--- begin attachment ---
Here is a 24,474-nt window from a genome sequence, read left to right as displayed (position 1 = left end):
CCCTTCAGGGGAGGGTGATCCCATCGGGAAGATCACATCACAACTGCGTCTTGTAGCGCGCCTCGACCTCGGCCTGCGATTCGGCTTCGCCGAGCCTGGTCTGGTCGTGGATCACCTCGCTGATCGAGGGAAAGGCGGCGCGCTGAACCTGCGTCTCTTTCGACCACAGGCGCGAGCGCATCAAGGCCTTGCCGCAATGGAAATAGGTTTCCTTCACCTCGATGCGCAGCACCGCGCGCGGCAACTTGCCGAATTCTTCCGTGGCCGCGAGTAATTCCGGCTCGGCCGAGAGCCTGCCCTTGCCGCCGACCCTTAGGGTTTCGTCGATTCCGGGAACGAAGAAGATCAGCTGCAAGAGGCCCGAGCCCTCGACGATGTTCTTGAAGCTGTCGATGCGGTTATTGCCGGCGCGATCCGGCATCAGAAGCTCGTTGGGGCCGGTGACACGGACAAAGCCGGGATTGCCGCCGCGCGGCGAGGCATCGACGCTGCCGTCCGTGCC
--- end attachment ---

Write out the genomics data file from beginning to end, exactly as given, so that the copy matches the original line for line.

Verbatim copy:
Here is a 24,474-nt window from a genome sequence, read left to right as displayed (position 1 = left end):
CCCTTCAGGGGAGGGTGATCCCATCGGGAAGATCACATCACAACTGCGTCTTGTAGCGCGCCTCGACCTCGGCCTGCGATTCGGCTTCGCCGAGCCTGGTCTGGTCGTGGATCACCTCGCTGATCGAGGGAAAGGCGGCGCGCTGAACCTGCGTCTCTTTCGACCACAGGCGCGAGCGCATCAAGGCCTTGCCGCAATGGAAATAGGTTTCCTTCACCTCGATGCGCAGCACCGCGCGCGGCAACTTGCCGAATTCTTCCGTGGCCGCGAGTAATTCCGGCTCGGCCGAGAGCCTGCCCTTGCCGCCGACCCTTAGGGTTTCGTCGATTCCGGGAACGAAGAAGATCAGCTGCAAGAGGCCCGAGCCCTCGACGATGTTCTTGAAGCTGTCGATGCGGTTATTGCCGGCGCGATCCGGCATCAGAAGCTCGTTGGGGCCGGTGACACGGACAAAGCCGGGATTGCCGCCGCGCGGCGAGGCATCGACGCTGCCGTCCGTGCC